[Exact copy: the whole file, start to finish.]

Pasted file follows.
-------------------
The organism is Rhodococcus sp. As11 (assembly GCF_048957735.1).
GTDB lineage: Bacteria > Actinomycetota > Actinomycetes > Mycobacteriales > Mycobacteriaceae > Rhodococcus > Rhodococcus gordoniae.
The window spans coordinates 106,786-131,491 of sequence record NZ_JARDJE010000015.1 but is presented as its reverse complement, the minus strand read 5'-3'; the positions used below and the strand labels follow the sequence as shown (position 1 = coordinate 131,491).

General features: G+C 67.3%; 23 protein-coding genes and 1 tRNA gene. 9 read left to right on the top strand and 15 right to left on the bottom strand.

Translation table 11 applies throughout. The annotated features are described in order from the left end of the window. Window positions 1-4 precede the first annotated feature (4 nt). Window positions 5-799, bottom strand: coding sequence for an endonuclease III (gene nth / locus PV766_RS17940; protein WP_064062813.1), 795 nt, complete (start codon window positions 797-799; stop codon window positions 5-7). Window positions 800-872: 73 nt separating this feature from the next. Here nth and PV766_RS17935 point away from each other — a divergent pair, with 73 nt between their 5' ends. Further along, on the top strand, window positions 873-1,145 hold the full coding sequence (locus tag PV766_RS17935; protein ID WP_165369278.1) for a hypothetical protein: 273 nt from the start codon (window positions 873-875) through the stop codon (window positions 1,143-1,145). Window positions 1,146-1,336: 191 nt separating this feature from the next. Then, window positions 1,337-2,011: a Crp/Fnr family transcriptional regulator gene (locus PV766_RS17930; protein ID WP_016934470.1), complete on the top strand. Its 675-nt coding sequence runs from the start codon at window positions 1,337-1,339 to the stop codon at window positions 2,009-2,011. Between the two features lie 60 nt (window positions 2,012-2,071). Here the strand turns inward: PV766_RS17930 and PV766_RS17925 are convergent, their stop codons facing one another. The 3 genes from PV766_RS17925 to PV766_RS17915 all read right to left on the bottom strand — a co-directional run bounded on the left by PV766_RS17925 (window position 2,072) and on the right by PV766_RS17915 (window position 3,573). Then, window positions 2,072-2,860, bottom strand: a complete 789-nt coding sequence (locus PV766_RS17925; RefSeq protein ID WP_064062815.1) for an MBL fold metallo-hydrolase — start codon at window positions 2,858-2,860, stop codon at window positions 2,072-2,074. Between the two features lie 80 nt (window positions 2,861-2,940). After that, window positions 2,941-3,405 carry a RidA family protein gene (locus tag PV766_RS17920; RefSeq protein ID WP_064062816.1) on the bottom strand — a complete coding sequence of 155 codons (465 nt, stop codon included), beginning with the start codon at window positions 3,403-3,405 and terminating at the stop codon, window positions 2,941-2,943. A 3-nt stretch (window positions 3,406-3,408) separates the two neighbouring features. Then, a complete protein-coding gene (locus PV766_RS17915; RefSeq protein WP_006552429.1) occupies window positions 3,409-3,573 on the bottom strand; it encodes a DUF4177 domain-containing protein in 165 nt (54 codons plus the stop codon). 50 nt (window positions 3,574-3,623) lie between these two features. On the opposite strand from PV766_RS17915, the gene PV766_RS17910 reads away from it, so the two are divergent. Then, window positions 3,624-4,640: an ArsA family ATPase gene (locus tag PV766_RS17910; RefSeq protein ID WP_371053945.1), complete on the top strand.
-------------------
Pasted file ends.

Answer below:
The organism is Rhodococcus sp. As11 (assembly GCF_048957735.1).
GTDB lineage: Bacteria > Actinomycetota > Actinomycetes > Mycobacteriales > Mycobacteriaceae > Rhodococcus > Rhodococcus gordoniae.
The window spans coordinates 106,786-131,491 of sequence record NZ_JARDJE010000015.1 but is presented as its reverse complement, the minus strand read 5'-3'; the positions used below and the strand labels follow the sequence as shown (position 1 = coordinate 131,491).

General features: G+C 67.3%; 23 protein-coding genes and 1 tRNA gene. 9 read left to right on the top strand and 15 right to left on the bottom strand.

Translation table 11 applies throughout. The annotated features are described in order from the left end of the window. Window positions 1-4 precede the first annotated feature (4 nt). Window positions 5-799, bottom strand: coding sequence for an endonuclease III (gene nth / locus PV766_RS17940; protein WP_064062813.1), 795 nt, complete (start codon window positions 797-799; stop codon window positions 5-7). Window positions 800-872: 73 nt separating this feature from the next. Here nth and PV766_RS17935 point away from each other — a divergent pair, with 73 nt between their 5' ends. Further along, on the top strand, window positions 873-1,145 hold the full coding sequence (locus tag PV766_RS17935; protein ID WP_165369278.1) for a hypothetical protein: 273 nt from the start codon (window positions 873-875) through the stop codon (window positions 1,143-1,145). Window positions 1,146-1,336: 191 nt separating this feature from the next. Then, window positions 1,337-2,011: a Crp/Fnr family transcriptional regulator gene (locus PV766_RS17930; protein ID WP_016934470.1), complete on the top strand. Its 675-nt coding sequence runs from the start codon at window positions 1,337-1,339 to the stop codon at window positions 2,009-2,011. Between the two features lie 60 nt (window positions 2,012-2,071). Here the strand turns inward: PV766_RS17930 and PV766_RS17925 are convergent, their stop codons facing one another. The 3 genes from PV766_RS17925 to PV766_RS17915 all read right to left on the bottom strand — a co-directional run bounded on the left by PV766_RS17925 (window position 2,072) and on the right by PV766_RS17915 (window position 3,573). Then, window positions 2,072-2,860, bottom strand: a complete 789-nt coding sequence (locus PV766_RS17925; RefSeq protein ID WP_064062815.1) for an MBL fold metallo-hydrolase — start codon at window positions 2,858-2,860, stop codon at window positions 2,072-2,074. Between the two features lie 80 nt (window positions 2,861-2,940). After that, window positions 2,941-3,405 carry a RidA family protein gene (locus tag PV766_RS17920; RefSeq protein ID WP_064062816.1) on the bottom strand — a complete coding sequence of 155 codons (465 nt, stop codon included), beginning with the start codon at window positions 3,403-3,405 and terminating at the stop codon, window positions 2,941-2,943. A 3-nt stretch (window positions 3,406-3,408) separates the two neighbouring features. Then, a complete protein-coding gene (locus PV766_RS17915; RefSeq protein WP_006552429.1) occupies window positions 3,409-3,573 on the bottom strand; it encodes a DUF4177 domain-containing protein in 165 nt (54 codons plus the stop codon). 50 nt (window positions 3,574-3,623) lie between these two features. On the opposite strand from PV766_RS17915, the gene PV766_RS17910 reads away from it, so the two are divergent. Then, window positions 3,624-4,640: an ArsA family ATPase gene (locus tag PV766_RS17910; RefSeq protein ID WP_371053945.1), complete on the top strand.